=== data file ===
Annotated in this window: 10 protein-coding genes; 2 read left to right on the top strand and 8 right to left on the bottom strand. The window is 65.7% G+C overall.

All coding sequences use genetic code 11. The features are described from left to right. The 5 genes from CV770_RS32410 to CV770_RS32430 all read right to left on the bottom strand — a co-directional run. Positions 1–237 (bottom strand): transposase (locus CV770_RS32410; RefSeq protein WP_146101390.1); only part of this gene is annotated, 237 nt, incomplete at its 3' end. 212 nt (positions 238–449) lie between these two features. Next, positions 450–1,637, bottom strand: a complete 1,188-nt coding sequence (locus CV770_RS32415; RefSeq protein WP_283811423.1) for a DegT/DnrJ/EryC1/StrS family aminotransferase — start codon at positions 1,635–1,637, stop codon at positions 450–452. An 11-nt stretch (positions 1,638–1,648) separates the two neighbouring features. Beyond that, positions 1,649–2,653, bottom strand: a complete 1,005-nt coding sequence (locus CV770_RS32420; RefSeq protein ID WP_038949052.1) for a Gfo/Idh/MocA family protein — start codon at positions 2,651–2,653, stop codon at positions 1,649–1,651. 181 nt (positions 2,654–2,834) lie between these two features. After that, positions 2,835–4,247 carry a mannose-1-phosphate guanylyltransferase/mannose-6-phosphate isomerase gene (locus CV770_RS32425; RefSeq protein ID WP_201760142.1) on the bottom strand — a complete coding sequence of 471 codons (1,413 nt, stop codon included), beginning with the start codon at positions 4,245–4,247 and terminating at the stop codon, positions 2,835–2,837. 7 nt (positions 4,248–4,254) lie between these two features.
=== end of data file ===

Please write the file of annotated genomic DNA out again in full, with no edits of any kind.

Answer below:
Annotated in this window: 10 protein-coding genes; 2 read left to right on the top strand and 8 right to left on the bottom strand. The window is 65.7% G+C overall.

All coding sequences use genetic code 11. The features are described from left to right. The 5 genes from CV770_RS32410 to CV770_RS32430 all read right to left on the bottom strand — a co-directional run. Positions 1–237 (bottom strand): transposase (locus CV770_RS32410; RefSeq protein WP_146101390.1); only part of this gene is annotated, 237 nt, incomplete at its 3' end. 212 nt (positions 238–449) lie between these two features. Next, positions 450–1,637, bottom strand: a complete 1,188-nt coding sequence (locus CV770_RS32415; RefSeq protein WP_283811423.1) for a DegT/DnrJ/EryC1/StrS family aminotransferase — start codon at positions 1,635–1,637, stop codon at positions 450–452. An 11-nt stretch (positions 1,638–1,648) separates the two neighbouring features. Beyond that, positions 1,649–2,653, bottom strand: a complete 1,005-nt coding sequence (locus CV770_RS32420; RefSeq protein ID WP_038949052.1) for a Gfo/Idh/MocA family protein — start codon at positions 2,651–2,653, stop codon at positions 1,649–1,651. 181 nt (positions 2,654–2,834) lie between these two features. After that, positions 2,835–4,247 carry a mannose-1-phosphate guanylyltransferase/mannose-6-phosphate isomerase gene (locus CV770_RS32425; RefSeq protein ID WP_201760142.1) on the bottom strand — a complete coding sequence of 471 codons (1,413 nt, stop codon included), beginning with the start codon at positions 4,245–4,247 and terminating at the stop codon, positions 2,835–2,837. 7 nt (positions 4,248–4,254) lie between these two features.